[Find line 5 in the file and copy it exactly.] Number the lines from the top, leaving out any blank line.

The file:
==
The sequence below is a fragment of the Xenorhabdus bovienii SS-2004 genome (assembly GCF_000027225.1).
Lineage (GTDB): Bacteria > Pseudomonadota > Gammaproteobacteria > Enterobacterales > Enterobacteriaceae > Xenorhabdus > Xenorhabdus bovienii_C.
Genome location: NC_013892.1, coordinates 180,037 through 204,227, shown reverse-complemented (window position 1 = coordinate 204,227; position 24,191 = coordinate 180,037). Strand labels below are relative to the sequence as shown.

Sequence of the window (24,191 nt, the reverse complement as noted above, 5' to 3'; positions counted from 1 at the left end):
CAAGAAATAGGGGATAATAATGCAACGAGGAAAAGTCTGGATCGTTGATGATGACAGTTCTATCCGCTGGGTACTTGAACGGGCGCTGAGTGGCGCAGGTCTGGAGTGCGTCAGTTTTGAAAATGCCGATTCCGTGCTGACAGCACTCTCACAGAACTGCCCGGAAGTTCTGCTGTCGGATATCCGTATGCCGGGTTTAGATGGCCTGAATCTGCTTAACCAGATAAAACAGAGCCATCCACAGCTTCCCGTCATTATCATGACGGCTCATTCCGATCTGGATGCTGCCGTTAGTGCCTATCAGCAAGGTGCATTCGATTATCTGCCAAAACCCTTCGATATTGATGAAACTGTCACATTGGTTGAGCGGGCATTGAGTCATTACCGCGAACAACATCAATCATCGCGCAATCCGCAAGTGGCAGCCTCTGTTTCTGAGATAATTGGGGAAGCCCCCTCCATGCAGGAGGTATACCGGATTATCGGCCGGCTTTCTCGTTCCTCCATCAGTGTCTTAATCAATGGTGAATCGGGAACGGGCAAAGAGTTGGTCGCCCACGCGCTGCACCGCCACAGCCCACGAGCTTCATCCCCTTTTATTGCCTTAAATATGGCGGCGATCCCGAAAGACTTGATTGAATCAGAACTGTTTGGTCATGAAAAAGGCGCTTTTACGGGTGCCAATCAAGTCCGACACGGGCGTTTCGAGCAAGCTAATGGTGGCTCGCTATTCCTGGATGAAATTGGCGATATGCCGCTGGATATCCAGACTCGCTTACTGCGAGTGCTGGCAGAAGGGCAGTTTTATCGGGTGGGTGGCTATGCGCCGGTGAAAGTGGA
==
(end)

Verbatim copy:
CAAGAAATAGGGGATAATAATGCAACGAGGAAAAGTCTGGATCGTTGATGATGACAGTTCTATCCGCTGGGTACTTGAACGGGCGCTGAGTGGCGCAGGTCTGGAGTGCGTCAGTTTTGAAAATGCCGATTCCGTGCTGACAGCACTCTCACAGAACTGCCCGGAAGTTCTGCTGTCGGATATCCGTATGCCGGGTTTAGATGGCCTGAATCTGCTTAACCAGATAAAACAGAGCCATCCACAGCTTCCCGTCATTATCATGACGGCTCATTCCGATCTGGATGCTGCCGTTAGTGCCTATCAGCAAGGTGCATTCGATTATCTGCCAAAACCCTTCGATATTGATGAAACTGTCACATTGGTTGAGCGGGCATTGAGTCATTACCGCGAACAACATCAATCATCGCGCAATCCGCAAGTGGCAGCCTCTGTTTCTGAGATAATTGGGGAAGCCCCCTCCATGCAGGAGGTATACCGGATTATCGGCCGGCTTTCTCGTTCCTCCATCAGTGTCTTAATCAATGGTGAATCGGGAACGGGCAAAGAGTTGGTCGCCCACGCGCTGCACCGCCACAGCCCACGAGCTTCATCCCCTTTTATTGCCTTAAATATGGCGGCGATCCCGAAAGACTTGATTGAATCAGAACTGTTTGGTCATGAAAAAGGCGCTTTTACGGGTGCCAATCAAGTCCGACACGGGCGTTTCGAGCAAGCTAATGGTGGCTCGCTATTCCTGGATGAAATTGGCGATATGCCGCTGGATATCCAGACTCGCTTACTGCGAGTGCTGGCAGAAGGGCAGTTTTATCGGGTGGGTGGCTATGCGCCGGTGAAAGTGGA